Next, once you have established what you really want to be when you grow up, you use that as the lens to view your entire world through. Lets say that you want to be fun and exciting, youthful and hip. Ok, so now you put those glasses on and start to look at everything that you do, your website, your employees, your office, your clothes, your answering machine message, your marketing materials…. Everything. And, with each glance you have a yes or a no. Yes, means that things are on the right track, no means it is on a list and worked on when it can be.
In a small business don’t worry that your “to get to” list is long. It always is. But don’t let the list building process stop you from making the list in the first place. Doing this allows you to start to see the world this way and start to make a culture around what it is we are talking about. Although I have never sold (or purchased for that matter) an Aston Martin, I can imagine that the culture there reflects very closely the brand. I cant see them having video game centers and all you can eat captain crunch at their holiday parties. But if you are trying be hip and cool, maybe you should.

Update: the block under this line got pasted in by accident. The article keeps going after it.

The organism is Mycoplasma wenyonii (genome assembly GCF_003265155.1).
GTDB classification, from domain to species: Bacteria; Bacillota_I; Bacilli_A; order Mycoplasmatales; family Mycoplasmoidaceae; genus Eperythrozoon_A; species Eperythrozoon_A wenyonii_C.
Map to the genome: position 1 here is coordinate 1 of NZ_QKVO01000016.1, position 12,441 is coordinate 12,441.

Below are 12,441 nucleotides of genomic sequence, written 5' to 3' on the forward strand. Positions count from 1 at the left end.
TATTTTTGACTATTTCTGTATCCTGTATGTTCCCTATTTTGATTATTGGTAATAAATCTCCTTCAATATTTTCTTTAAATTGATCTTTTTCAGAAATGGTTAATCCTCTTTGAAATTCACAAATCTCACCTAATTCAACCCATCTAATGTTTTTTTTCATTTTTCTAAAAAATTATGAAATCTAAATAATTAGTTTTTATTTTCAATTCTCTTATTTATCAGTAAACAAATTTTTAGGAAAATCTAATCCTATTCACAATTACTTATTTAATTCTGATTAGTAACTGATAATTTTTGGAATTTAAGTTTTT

Why Should You Care
First, like I said above, this is your opportunity to define your company. If you don’t the market will eventually do it for you and far more often than not, you won’t like the outcome. I cant even tell you how many times we have companies come to us and say that “we have this great product or service and if only we could sell it to this specific demographic they would love it, but all of our customers are these kinds of people and we don’t know why?” Well, it is because you build a brand on accident… Oops.
I had a client in the real estate business once who had accidentally become the “super cheap condo guy”. All the calls he got all the referrals he got, all his business was helping people buy and sell super cheap condos. The problem was that he hated doing it, he wanted to be the big house on the hill guy and couldn’t figure out what had happened or more importantly what do to do get out of it. The market had defined him, and he was there stuck in the middle of a “I should have branded myself” moment.